I USED to be mad on motorbikes. My first was a Honda C50 step-through moped. OK, so it's not a motorbike, but at the age of 16 that hairdryer gave me my independence and that's 90 per cent of what it's all about.
Over 15 years I progressed to a Yamaha FJ1200, a Japanese workhorse that annoyed my Triumph Bonneville-riding buddies but it got me around London, effortlessly toured Europe a thousand times and had the uncanny ability of being able to identify unsuitable potential mating partners for life.
Some girls hated them, some girls tolerated them and some girls loved them. Emma was somewhere between loved and tolerated. That was enough.
By 1990, there were about as many bikes on the market as there were stocks on the stock exchange, and like stocks you could break them up into sectors, analyse their features, assess them on price, determine value and then make a reasonable buy recommendation based on someone's personal circumstances. And I was an expert.
The Honda ST1100, for instance, was like one of the banks. Big, reliable, will go forever, but has no character and real bikers don't like them. They serve a purpose, they get you there, but beyond the fact that you are out on the road with everyone else, it's not much fun and you can get a lot more excitement riding something else.
Then there's the Kawasaki Z1300 110 per cent of grunt and muscle. This is BHP. At full bore it can plough through a herd of bull elephants. A gladiator's bike. Meaty, but every time they add to it they just cock it up that little bit more. If only they could leave it alone to do what it does best. The Honda CBR900RR Fireblade Fortescue Metals. The first real sport super bike for "man racers". Nothing ever took off this fast. Unprecedented power-to-weight ratio. In the early days it was fast and wild and terribly dangerous. When it first came on the market no one had ever ridden anything beyond the edge of the envelope before. Has been superseded and now looks sedate, but will always be the bike we all wished we'd had.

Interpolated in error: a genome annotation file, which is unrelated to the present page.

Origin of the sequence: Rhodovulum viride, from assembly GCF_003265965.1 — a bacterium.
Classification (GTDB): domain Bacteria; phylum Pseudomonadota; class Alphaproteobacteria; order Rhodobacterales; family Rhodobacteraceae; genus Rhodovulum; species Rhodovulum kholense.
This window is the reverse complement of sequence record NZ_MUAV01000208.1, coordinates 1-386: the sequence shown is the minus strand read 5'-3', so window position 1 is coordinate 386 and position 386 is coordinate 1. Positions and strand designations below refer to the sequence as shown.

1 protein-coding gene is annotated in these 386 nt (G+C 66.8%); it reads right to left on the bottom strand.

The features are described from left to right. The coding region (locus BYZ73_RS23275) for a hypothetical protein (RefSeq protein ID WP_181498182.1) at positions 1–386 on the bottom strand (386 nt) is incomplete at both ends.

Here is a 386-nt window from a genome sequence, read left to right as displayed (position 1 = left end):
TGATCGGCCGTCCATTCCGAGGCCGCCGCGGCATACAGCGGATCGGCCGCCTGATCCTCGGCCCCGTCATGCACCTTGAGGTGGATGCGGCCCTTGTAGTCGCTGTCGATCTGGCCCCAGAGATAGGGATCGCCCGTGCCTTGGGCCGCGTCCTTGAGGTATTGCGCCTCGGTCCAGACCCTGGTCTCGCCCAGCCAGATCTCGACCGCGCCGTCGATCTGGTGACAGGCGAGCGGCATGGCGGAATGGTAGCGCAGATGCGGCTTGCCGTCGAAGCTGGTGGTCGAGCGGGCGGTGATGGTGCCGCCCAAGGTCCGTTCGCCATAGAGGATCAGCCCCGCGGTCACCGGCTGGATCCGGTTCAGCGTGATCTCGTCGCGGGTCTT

The BMW K1, also known as the Flying Brick. This is your ever-reliable utility stock. It was one of the first bikes to have ABS, an anti-dive paralever swingarm and a drag coefficient of 0.38, which meant nothing at the time. It was hated by purists. The argument goes that bikes are inherently risky which is why we love them so why try to make them safe? It attracted a whole new class of rider the retiree. These days, when safety is paramount, we appreciate them a whole lot more. It's now an icon.
The Ducati 1098 S. A cafe racer stockbroker's bike. Requires specialist knowledge, like a small resource stock. Bloody expensive for what it is. Sucks gas. Impossible to insure. Impractical, uncomfortable, unserviceable, expensive, red, irresistible, sexy. Life on the edge, never knowing when you'll get knocked off. It's all about a great ride and appreciating the moment rather than planning ahead.
Harley-Davidson Fat Boy like Telstra. Has been around forever but was relaunched in 1993 and saw tremendous early demand. But the world moves on and it wasn't long before advances in technology made them look very clumsy and out of date. They failed to adapt and were left for dead. But a government grant and a new power plant has seen a recent revival helped by the return of the baby boomers looking for a more comfortable ride at a more reasonable price. It still has the grunt and the muscle and hopefully one day they'll do something about the performance.
The Triton it's a bond not a stock. A combination of a Norton frame and a Triumph Bonneville engine. The Queen rides one. Respect. You vacuum-pack these and forklift them into the back of the garage and when you're older you unwrap them and show them to your mates. When you die, they'll bury it with you and drape a Union Jack over you both. It's nothing like the sharemarket. It's got class.
I don't own any bikes at the moment, but Emma's beginning to come around and we're thinking about it.